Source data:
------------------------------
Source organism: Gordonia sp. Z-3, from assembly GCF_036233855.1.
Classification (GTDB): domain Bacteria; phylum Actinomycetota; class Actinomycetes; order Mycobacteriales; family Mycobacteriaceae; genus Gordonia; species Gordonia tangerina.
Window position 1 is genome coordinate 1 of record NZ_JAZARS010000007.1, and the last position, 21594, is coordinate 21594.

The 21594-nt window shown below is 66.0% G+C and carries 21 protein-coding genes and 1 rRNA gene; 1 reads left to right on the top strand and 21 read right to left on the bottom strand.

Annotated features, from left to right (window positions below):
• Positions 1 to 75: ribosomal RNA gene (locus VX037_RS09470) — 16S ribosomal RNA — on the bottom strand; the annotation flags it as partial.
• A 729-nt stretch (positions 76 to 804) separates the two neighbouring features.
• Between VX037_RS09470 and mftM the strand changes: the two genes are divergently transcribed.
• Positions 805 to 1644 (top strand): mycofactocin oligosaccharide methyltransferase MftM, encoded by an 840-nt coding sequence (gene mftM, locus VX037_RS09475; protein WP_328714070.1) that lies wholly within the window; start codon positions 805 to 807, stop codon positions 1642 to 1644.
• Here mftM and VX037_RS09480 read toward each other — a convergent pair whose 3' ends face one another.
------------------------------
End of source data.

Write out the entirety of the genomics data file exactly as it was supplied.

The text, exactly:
Source organism: Gordonia sp. Z-3, from assembly GCF_036233855.1.
Classification (GTDB): domain Bacteria; phylum Actinomycetota; class Actinomycetes; order Mycobacteriales; family Mycobacteriaceae; genus Gordonia; species Gordonia tangerina.
Window position 1 is genome coordinate 1 of record NZ_JAZARS010000007.1, and the last position, 21594, is coordinate 21594.

The 21594-nt window shown below is 66.0% G+C and carries 21 protein-coding genes and 1 rRNA gene; 1 reads left to right on the top strand and 21 read right to left on the bottom strand.

Annotated features, from left to right (window positions below):
• Positions 1 to 75: ribosomal RNA gene (locus VX037_RS09470) — 16S ribosomal RNA — on the bottom strand; the annotation flags it as partial.
• A 729-nt stretch (positions 76 to 804) separates the two neighbouring features.
• Between VX037_RS09470 and mftM the strand changes: the two genes are divergently transcribed.
• Positions 805 to 1644 (top strand): mycofactocin oligosaccharide methyltransferase MftM, encoded by an 840-nt coding sequence (gene mftM, locus VX037_RS09475; protein WP_328714070.1) that lies wholly within the window; start codon positions 805 to 807, stop codon positions 1642 to 1644.
• Here mftM and VX037_RS09480 read toward each other — a convergent pair whose 3' ends face one another.